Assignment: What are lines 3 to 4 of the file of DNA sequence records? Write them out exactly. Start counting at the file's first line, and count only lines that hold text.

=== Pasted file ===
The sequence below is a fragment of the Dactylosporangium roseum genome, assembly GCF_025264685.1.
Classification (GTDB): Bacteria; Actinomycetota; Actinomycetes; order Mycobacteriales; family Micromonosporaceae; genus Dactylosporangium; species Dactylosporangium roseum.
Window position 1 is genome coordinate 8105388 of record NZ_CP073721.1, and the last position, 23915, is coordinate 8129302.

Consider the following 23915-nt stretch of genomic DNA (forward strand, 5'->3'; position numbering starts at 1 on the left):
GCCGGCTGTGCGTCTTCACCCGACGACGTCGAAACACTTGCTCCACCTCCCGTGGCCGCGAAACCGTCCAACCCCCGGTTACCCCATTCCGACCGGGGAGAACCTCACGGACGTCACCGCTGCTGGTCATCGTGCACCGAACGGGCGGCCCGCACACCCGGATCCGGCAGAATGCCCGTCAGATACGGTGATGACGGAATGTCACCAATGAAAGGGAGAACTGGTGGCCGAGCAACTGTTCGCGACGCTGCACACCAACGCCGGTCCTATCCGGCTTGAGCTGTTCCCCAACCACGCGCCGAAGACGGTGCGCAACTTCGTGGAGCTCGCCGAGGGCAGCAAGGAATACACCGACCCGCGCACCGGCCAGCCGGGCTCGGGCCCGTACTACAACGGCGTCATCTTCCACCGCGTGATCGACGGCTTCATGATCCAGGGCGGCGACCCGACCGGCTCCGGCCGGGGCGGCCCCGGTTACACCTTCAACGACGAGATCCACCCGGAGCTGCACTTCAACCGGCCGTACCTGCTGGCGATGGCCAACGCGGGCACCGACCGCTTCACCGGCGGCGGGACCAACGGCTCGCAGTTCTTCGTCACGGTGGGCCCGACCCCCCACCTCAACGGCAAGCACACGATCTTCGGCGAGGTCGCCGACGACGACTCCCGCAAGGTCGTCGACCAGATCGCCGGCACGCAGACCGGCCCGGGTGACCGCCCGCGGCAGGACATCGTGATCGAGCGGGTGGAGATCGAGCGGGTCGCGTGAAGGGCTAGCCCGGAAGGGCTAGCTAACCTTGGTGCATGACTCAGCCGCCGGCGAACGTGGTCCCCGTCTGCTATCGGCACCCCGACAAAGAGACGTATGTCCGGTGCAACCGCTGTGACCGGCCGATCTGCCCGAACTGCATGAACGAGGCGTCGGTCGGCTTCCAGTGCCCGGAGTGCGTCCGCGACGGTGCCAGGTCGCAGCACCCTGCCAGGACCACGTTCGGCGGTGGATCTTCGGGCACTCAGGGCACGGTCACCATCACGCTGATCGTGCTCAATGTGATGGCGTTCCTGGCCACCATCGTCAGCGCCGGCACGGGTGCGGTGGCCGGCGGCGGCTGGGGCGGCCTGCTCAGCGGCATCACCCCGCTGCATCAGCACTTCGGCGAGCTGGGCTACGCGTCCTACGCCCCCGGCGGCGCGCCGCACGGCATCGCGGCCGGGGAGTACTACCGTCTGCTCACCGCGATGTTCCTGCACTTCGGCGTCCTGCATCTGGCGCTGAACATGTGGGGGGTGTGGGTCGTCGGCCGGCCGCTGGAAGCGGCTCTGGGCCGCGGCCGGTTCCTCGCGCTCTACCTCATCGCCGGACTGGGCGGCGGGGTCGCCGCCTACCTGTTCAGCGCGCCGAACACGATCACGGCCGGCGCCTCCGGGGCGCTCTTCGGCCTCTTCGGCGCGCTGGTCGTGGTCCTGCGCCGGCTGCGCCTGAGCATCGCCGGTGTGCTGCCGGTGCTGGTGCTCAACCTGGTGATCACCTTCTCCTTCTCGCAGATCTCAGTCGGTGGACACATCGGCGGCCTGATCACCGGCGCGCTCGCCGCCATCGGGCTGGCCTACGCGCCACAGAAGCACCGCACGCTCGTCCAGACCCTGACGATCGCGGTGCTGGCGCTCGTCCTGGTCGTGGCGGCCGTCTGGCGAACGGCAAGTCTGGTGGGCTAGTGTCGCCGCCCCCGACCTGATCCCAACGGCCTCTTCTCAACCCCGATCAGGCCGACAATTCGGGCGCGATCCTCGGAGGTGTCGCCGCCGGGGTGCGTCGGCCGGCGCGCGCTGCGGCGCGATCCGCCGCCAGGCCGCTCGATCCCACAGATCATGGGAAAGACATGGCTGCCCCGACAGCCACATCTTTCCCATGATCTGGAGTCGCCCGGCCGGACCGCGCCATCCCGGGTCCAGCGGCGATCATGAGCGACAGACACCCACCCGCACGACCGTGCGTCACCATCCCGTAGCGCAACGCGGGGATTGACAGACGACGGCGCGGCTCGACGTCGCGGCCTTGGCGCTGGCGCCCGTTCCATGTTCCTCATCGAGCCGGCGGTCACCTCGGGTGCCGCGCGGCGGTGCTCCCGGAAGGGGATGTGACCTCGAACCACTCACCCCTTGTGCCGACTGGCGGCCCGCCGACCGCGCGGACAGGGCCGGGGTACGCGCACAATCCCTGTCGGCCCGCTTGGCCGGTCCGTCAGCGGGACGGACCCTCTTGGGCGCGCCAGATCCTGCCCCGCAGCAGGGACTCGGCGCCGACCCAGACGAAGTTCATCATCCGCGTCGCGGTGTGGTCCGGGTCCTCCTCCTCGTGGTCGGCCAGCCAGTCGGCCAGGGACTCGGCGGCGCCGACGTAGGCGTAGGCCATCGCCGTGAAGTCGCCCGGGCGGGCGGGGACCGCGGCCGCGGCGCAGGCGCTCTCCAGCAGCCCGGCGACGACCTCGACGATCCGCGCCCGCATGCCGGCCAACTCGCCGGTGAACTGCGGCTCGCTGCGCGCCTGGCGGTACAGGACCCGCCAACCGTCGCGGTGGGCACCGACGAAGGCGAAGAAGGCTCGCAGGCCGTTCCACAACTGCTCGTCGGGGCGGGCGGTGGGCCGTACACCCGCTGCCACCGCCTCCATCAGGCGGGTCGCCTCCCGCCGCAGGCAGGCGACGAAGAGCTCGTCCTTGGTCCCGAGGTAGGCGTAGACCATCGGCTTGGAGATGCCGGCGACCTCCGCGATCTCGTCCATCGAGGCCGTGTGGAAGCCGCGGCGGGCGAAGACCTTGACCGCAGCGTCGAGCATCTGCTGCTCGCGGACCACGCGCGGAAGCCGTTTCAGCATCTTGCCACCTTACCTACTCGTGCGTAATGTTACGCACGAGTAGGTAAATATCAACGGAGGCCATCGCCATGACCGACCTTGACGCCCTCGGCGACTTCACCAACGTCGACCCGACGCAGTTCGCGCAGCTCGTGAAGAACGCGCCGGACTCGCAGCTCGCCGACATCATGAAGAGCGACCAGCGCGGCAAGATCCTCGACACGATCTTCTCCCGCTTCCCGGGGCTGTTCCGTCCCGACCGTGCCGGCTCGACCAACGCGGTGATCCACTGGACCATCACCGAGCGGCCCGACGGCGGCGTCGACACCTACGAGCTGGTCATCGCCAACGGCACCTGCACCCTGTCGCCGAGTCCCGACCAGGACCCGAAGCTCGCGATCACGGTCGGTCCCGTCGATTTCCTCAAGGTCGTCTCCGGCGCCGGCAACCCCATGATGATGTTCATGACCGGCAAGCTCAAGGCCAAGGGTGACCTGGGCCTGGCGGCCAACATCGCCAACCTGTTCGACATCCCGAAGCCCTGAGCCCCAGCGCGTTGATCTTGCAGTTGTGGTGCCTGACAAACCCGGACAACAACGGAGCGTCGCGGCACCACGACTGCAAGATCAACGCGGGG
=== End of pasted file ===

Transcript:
Window position 1 is genome coordinate 8105388 of record NZ_CP073721.1, and the last position, 23915, is coordinate 8129302.

Consider the following 23915-nt stretch of genomic DNA (forward strand, 5'->3'; position numbering starts at 1 on the left):